★★★★★ ‘Spellbindingly imaginative. A dazzling production.’
All children, except one, grow up…
Captured live at the National Theatre, a recorded performance of JM Barrie’s much-loved tale screens in cinemas this summer.
When Peter Pan, leader of the Lost Boys, loses his shadow, headstrong Wendy helps him to reattach it. In return, she is invited to Neverland, where Tinker Bell the fairy, Tiger Lily and the vengeful Captain Hook await. A riot of magic, music and make-believe ensues.
A delight for children and adults alike, Sally Cookson (NT Live: Jane Eyre) directs this wondrously inventive production, a co-production with Bristol Old Vic theatre.
Judi and Ron Barrett’s bestselling children’s picturebook CLOUDY WITH A CHANCE OF MEATBALLS is brought to life in gorgeous and innovative animation. Flint is a young inventor who tends to cause havoc with his crazy creations. When the island he lives on closes its sardine-canning factory, he hopes a device that turns water into food can save his neighbours from a constant diet of smelly fish. With the source material providing a brilliant premise, the film has great fun with the idea that any type of food can be programmed into Flint’s incredible machine and dropped from the sky - leading to ice-cream snow drifts and school-crushing pancakes. With an eclectic vocal cast, a talking monkey and an all-action finale, this is a genuinely entertaining film for all the family.
Director: David Soren.
Voices: Ed Helms, Kevin Hart, Thomas Middleditch. USA 2017. 89 mins.
Noted Dreamworks animator David Soren (Shrek, Turbo) directs the first film of a potential franchise based on author Dav Pilkey’s weirdly wonderful children’s adventures featuring elementary-school troublemakers George (Hart) and Harold (Middleditch). Rather than studying in the classroom, George and Harold prefer sitting in their tree house chronicling the exploits of their unlikely superhero, Captain Underpants, in their homemade comic books. However, when their stern headmaster Mr Krupp (Helms) finally catches them out, they accidentally hypnotise him into thinking that he is the caped tighty-whitey crusader. The faux Captain is then tormented by a new history teacher, Prof. Poopypants (Nick Kroll), prompting a slew of fast-paced misadventures that Soren and his team energise with an array of animation formats.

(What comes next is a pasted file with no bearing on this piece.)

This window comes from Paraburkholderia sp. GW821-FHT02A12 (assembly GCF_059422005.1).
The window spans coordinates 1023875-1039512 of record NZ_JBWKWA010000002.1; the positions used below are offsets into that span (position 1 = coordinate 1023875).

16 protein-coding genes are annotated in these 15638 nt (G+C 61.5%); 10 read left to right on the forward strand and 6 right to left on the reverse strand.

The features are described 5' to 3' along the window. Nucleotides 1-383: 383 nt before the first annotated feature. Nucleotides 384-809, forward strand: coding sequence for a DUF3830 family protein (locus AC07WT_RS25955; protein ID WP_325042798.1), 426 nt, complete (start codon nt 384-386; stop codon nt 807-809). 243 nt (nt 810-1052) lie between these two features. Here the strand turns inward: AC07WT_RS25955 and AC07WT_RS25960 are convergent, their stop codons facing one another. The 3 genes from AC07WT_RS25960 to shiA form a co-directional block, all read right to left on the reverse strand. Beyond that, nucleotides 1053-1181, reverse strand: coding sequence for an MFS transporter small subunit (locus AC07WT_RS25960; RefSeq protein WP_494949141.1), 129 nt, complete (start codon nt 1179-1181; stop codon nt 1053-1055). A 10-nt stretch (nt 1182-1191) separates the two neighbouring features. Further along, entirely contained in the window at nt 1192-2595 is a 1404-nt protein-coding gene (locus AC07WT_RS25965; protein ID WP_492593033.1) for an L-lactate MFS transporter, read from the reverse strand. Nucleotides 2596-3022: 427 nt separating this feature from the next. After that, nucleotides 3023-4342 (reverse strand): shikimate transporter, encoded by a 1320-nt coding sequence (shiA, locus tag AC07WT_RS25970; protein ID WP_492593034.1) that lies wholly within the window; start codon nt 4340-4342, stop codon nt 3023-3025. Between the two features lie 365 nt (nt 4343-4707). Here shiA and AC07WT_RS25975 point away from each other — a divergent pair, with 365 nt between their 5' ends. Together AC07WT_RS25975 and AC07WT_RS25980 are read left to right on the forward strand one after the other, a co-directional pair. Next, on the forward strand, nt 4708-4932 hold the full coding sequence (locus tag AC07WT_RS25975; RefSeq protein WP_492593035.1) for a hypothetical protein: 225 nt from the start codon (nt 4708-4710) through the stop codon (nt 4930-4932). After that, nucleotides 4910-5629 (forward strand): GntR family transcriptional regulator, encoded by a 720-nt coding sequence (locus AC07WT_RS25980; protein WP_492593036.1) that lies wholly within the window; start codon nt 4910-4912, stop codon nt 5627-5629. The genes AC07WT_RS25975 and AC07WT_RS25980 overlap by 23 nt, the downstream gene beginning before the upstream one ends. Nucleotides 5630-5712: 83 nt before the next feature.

Directors: Kyle Balda, Pierre Coffin, Eric Guillon.
Voices: Steve Carell, Kristen Wiig, Trey Parker. USA 2017. 90 mins.
At the end of Despicable Me 2, one-time dastardly supervillain Felonious Gru (Carell) seemed to have hung up his ‘evil’ cape for good. Having settled in the ‘burbs with his feisty super agent wife (Wiig) and three adorable, unicorn-loving, adopted daughters, he’s now out to actively fight crime, not cause it. Until, that is, a long lost, enviably hirsute twin brother (also Carell) pops out of the woodwork to tempt Gru back to the dark side… Eagerly anticipated by everyone from toddlers to adults, this animated threequel also voice casts Trey Parker (co-creator of South Park and The Book Of Mormon) as an ’80s-obsessed baddie with truly villainous shoulder pads. As if that wasn’t enough, one final word will sell it to you: Minions!
Director: Mira Nair.
Starring: Lupita Nyong’o, David Oyelowo, Madina Nalwanga. South Africa/USA 2016. 124 mins.
Newcomer Madina Nalwanga stars in this fascinating and surprisingly tense account of ten-year-old Phiona Matesi’s journey from the Ugandan slums to international chess championships.
While selling corn in her home village, Phiona (Nalwanga) meets footballer-turned-missionary Robert Katende (Oyelowo, Selma, A Most Violent Year), who teaches chess to local children. Recognising her spirit and innate talent, Katende begins to mentor Phiona, teaming up with her impoverished mother (Nyong’o, 12 Years A Slave) to help her fulfil her potential.
Celebrated Indian director Mira Nair (Monsoon Wedding) was drawn to Phiona’s story after making a 2015 documentary about Katende. Aided by The Reluctant Fundamentalist scriptwriter William Wheeler, she has made a film that is as uplifting as it is revealing about life in one of Africa’s poorest countries.